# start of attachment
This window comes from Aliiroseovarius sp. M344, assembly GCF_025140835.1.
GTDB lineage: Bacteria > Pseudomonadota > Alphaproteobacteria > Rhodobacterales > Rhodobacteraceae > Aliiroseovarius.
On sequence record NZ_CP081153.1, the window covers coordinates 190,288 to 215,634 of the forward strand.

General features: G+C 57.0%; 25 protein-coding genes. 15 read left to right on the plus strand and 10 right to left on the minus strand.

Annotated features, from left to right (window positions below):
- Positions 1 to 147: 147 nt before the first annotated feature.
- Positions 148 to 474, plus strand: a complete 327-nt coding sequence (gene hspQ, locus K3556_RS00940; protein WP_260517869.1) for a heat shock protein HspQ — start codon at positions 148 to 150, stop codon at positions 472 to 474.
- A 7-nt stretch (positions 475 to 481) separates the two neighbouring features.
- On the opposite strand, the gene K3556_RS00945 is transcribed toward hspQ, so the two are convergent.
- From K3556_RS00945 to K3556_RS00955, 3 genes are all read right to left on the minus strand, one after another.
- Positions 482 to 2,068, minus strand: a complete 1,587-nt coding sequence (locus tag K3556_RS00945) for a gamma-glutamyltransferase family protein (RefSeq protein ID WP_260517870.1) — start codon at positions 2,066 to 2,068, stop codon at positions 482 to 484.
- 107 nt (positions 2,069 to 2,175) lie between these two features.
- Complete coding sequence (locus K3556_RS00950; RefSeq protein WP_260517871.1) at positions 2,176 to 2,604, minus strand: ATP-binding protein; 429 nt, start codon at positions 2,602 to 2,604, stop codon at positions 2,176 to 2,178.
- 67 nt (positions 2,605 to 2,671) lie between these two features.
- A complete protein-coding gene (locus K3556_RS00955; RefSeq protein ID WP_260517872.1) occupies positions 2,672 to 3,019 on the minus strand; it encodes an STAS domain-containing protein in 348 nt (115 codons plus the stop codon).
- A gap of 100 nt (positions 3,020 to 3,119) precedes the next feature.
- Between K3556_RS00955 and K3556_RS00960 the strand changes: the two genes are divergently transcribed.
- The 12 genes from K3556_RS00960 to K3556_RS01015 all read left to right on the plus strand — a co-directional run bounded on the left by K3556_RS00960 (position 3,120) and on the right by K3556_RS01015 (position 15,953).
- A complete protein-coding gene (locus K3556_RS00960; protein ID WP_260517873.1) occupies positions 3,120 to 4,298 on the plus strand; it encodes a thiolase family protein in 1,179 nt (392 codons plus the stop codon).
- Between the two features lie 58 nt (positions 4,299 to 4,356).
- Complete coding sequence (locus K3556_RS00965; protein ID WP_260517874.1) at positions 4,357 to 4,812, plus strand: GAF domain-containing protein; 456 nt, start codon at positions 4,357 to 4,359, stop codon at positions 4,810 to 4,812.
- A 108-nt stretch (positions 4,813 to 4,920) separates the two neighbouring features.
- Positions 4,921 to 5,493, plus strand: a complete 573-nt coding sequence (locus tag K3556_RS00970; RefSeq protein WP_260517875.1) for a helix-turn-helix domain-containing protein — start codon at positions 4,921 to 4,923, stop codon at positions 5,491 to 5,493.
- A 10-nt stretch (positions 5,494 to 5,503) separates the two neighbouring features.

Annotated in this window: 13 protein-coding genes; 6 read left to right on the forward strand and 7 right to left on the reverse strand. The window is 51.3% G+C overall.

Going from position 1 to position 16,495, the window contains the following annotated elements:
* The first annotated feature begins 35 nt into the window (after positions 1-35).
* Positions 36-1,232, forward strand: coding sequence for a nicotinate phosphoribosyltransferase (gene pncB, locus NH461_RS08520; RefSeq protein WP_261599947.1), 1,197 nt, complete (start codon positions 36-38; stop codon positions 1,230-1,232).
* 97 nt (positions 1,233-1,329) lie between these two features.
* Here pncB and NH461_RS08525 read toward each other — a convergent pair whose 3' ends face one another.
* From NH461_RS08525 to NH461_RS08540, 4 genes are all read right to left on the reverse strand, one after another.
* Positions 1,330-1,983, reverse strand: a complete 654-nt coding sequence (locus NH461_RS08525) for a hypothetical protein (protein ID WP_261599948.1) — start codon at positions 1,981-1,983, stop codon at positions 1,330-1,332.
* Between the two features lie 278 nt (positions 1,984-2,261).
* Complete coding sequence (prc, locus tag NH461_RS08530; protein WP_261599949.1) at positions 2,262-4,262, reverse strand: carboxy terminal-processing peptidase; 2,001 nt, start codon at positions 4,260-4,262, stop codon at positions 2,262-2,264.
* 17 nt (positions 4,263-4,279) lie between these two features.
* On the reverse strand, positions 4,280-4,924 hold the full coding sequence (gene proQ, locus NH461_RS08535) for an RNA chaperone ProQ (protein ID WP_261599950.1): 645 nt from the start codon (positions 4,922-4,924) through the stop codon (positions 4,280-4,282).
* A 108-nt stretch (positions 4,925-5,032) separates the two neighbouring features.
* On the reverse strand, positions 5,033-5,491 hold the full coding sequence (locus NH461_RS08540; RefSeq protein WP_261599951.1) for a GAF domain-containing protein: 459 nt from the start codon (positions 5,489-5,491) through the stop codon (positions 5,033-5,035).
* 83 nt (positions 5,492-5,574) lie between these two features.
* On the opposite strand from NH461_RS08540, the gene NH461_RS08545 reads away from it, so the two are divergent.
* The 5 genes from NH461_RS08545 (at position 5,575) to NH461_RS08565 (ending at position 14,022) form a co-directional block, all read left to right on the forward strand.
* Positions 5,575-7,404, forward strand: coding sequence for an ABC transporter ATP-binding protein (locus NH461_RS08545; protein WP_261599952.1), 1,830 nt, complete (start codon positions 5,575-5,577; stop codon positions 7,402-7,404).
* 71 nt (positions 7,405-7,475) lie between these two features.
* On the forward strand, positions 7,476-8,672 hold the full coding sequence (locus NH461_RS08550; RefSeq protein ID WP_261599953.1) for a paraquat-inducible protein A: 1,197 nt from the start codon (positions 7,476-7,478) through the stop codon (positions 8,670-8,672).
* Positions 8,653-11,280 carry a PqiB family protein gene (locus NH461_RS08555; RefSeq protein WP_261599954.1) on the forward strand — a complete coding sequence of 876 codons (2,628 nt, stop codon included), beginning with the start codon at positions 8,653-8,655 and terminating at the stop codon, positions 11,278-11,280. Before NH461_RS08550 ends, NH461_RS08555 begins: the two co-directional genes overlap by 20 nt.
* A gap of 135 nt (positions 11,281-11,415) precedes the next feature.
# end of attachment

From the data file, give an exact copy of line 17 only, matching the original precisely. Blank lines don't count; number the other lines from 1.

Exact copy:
- Between K3556_RS00955 and K3556_RS00960 the strand changes: the two genes are divergently transcribed.